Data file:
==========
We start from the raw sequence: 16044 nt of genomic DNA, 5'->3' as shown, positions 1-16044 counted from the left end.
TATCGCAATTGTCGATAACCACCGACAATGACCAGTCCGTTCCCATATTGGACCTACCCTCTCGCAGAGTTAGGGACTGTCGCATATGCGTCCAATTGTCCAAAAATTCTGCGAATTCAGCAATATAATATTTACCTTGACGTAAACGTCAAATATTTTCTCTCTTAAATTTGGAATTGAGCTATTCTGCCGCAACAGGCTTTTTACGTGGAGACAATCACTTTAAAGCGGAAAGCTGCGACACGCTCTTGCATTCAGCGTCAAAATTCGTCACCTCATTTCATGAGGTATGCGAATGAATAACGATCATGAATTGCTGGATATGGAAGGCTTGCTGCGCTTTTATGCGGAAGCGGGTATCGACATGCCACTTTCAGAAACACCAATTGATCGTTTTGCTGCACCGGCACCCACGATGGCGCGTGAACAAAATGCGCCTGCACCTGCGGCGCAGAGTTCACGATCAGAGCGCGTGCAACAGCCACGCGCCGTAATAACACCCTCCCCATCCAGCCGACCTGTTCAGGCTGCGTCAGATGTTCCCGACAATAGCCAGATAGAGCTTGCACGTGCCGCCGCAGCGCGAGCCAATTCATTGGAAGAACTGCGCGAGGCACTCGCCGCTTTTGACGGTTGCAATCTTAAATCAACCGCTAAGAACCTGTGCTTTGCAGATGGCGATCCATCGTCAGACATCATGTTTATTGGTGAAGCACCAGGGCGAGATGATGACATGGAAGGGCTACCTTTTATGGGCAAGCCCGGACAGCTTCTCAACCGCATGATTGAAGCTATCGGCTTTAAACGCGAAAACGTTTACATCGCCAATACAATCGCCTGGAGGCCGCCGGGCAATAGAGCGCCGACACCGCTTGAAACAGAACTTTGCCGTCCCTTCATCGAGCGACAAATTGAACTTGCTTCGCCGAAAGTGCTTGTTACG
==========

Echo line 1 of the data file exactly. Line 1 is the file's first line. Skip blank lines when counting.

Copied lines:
We start from the raw sequence: 16044 nt of genomic DNA, 5'->3' as shown, positions 1-16044 counted from the left end.